Re: Question on jars

Lew <>
Wed, 23 Mar 2011 19:50:37 -0400
On 03/23/2011 06:43 PM, Anonymous wrote:

hi everyone. I've been going thru a nice book trying to learn java and the
book mentioned how to make a jar of classes and talked abit about classpath
and how you have to make directories matching the class names etc. So I
tried to create a jar of my classes but I can't compile against it. I am
getting errors about the class not being found even though verbose shows my
classpath is being used.

Are jars meant to be used this way in compiling code against packaged
classes or are jars just for executing? I've missed something here.

Yes, they are, for both. But no doubt you missed some tiny detail of how to
use them.

There are a lot of classpath interactions with file systems and JAR structures.

Think of package dots (".") as cognate to directory slashes ("/").



That's the directory structure. What goes into directories? Files! What
goes into packages? Types! (Classes and interfaces)


Notice that I give you relative paths here. "com/" relative to what? On the
package side, it's a meaningless question - it corresponds to the root of all
packages, the "default" (unnamed) package.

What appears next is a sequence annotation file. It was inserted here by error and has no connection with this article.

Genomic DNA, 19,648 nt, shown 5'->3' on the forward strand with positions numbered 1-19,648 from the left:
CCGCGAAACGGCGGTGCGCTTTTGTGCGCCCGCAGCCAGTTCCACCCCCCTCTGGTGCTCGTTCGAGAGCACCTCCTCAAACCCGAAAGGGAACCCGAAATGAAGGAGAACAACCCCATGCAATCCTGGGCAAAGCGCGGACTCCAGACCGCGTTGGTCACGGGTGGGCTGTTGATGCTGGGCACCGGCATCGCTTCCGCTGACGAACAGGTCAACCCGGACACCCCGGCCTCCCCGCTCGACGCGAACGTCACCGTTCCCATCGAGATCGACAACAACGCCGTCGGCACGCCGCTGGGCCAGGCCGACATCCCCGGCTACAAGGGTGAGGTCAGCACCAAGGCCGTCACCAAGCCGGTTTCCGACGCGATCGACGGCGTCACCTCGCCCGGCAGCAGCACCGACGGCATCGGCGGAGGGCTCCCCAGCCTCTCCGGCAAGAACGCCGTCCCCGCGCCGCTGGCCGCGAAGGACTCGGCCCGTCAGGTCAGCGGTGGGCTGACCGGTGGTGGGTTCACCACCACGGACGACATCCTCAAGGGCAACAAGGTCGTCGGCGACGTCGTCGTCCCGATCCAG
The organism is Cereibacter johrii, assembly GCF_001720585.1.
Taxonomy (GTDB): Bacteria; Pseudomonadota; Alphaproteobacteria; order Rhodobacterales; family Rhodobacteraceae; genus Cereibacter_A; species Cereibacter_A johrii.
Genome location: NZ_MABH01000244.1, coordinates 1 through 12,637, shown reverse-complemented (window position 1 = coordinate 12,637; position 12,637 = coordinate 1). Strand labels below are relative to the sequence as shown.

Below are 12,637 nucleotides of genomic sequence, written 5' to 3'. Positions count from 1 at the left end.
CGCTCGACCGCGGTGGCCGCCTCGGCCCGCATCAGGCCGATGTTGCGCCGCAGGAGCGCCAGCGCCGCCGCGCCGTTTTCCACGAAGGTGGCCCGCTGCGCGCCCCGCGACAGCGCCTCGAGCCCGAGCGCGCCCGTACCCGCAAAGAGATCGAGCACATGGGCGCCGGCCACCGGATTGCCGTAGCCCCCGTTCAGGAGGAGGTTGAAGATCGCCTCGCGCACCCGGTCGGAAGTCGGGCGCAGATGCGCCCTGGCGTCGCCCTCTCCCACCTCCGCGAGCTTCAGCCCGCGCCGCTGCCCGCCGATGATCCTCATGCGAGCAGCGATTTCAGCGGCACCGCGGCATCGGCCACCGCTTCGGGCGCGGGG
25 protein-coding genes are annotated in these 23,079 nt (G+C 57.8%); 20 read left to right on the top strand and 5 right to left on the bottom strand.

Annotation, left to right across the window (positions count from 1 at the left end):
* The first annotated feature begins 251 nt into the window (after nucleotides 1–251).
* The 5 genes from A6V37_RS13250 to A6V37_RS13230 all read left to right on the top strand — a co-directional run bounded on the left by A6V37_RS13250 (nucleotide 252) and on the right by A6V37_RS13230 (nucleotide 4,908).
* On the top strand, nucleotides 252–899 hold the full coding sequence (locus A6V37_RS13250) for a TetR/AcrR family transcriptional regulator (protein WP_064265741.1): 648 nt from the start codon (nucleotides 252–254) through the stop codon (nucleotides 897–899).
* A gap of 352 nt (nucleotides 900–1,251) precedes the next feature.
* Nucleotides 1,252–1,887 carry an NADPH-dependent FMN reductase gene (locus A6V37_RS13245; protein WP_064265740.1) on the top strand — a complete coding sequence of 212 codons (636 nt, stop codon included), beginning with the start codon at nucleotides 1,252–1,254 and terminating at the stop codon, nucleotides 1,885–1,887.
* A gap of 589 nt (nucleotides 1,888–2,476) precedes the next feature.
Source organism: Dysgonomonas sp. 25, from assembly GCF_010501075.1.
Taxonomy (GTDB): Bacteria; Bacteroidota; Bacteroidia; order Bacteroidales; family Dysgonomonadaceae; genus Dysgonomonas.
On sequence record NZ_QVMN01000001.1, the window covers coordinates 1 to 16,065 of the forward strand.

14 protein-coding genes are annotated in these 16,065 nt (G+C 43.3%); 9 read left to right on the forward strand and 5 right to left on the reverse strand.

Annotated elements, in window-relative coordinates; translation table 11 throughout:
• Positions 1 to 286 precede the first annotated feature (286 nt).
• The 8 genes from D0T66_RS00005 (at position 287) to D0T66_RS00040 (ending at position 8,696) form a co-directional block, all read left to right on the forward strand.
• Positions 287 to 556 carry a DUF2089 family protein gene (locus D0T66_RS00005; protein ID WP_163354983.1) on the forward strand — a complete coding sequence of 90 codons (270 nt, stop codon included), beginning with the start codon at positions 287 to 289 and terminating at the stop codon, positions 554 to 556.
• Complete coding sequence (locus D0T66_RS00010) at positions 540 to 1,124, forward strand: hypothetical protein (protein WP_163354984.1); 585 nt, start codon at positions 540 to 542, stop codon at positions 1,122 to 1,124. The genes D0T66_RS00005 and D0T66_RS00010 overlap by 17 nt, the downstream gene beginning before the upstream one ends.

So really, we have:


But that just begs the same question - what is the root?

The root is some part of the classpath. The classpath specifies a bunch of
roots, and the JVM searches each one in turn trying to satisfy a "load" command.

So suppose you have directories in a file system, and your classpath starts at:


so really, 'Foo' is loaded from



This part drove me nucking futs when I was first learning Java.

Now, what's a classpath for this example?

$ java -cp /opt/applications/lewscanon:. \

The classpath is the cited "lewscanon" directory first, followed by "."
(current directory).

Clearly, for this example 'com.lewscanon.someapplication/module.Foo' is a main
class. It is found relative to the first root of the classpath.

JARs? You want to know about JARs? Well, a JAR can root a classpath, too.

$ java -cp someapplication.jar \

This time I left out the ".", because there's no sense in finding the main
class in the JAR if I'm looking in my current directory. YMMV.

Now the JAR is the root of a classpath. But what's inside the JAR? Look with
your favorite unzip utility (for example, "jar"):

  $ jar -tf someapplication.jar

The internal directory structure corresponds to what should be at the root of
a classpath.

But, wait! There's more! If you set up that magic "META-INF/MANIFEST.MF"
correctly (RTFM for details), then you can indicate the "Main-Class:" so that
the JAR system finds it automatically, and all "Class-Path:" specifications
come from within the JAR (ignoring the command line).

$ java -jar someapplication.jar


  $ cat /opt/applications/lewscanon/someapplication/src/conf/MANIFEST.MF
  Manifest-Version: 1.0
  Main-Class: com.lewscanon.someapplication/module.Foo
  Class-Path: log4j.jar postgresql-9.0-801.jdbc4.jar eclipselink.jar

  $ ls
  eclipselink.jar log4j.jar postgresql-9.0-801.jdbc4.jar someapplication.jar

So yes, a JAR can provide a library or package an executable.

Honi soit qui mal y pense.

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